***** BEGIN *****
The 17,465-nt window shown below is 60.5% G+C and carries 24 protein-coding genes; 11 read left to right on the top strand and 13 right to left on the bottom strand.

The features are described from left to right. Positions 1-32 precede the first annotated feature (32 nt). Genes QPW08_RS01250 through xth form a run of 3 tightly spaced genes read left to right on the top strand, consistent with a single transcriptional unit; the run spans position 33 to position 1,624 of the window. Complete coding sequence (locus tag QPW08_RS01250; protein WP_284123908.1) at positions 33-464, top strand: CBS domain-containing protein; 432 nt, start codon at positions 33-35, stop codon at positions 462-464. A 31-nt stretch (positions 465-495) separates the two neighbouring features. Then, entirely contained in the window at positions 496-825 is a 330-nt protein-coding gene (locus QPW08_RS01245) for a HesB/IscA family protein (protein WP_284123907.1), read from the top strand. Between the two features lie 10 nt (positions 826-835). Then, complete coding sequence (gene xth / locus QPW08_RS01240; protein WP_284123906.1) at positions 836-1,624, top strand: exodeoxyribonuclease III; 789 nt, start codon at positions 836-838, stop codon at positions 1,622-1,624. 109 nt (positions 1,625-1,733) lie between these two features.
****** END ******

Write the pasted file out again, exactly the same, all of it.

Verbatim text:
The 17,465-nt window shown below is 60.5% G+C and carries 24 protein-coding genes; 11 read left to right on the top strand and 13 right to left on the bottom strand.

The features are described from left to right. Positions 1-32 precede the first annotated feature (32 nt). Genes QPW08_RS01250 through xth form a run of 3 tightly spaced genes read left to right on the top strand, consistent with a single transcriptional unit; the run spans position 33 to position 1,624 of the window. Complete coding sequence (locus tag QPW08_RS01250; protein WP_284123908.1) at positions 33-464, top strand: CBS domain-containing protein; 432 nt, start codon at positions 33-35, stop codon at positions 462-464. A 31-nt stretch (positions 465-495) separates the two neighbouring features. Then, entirely contained in the window at positions 496-825 is a 330-nt protein-coding gene (locus QPW08_RS01245) for a HesB/IscA family protein (protein WP_284123907.1), read from the top strand. Between the two features lie 10 nt (positions 826-835). Then, complete coding sequence (gene xth / locus QPW08_RS01240; protein WP_284123906.1) at positions 836-1,624, top strand: exodeoxyribonuclease III; 789 nt, start codon at positions 836-838, stop codon at positions 1,622-1,624. 109 nt (positions 1,625-1,733) lie between these two features.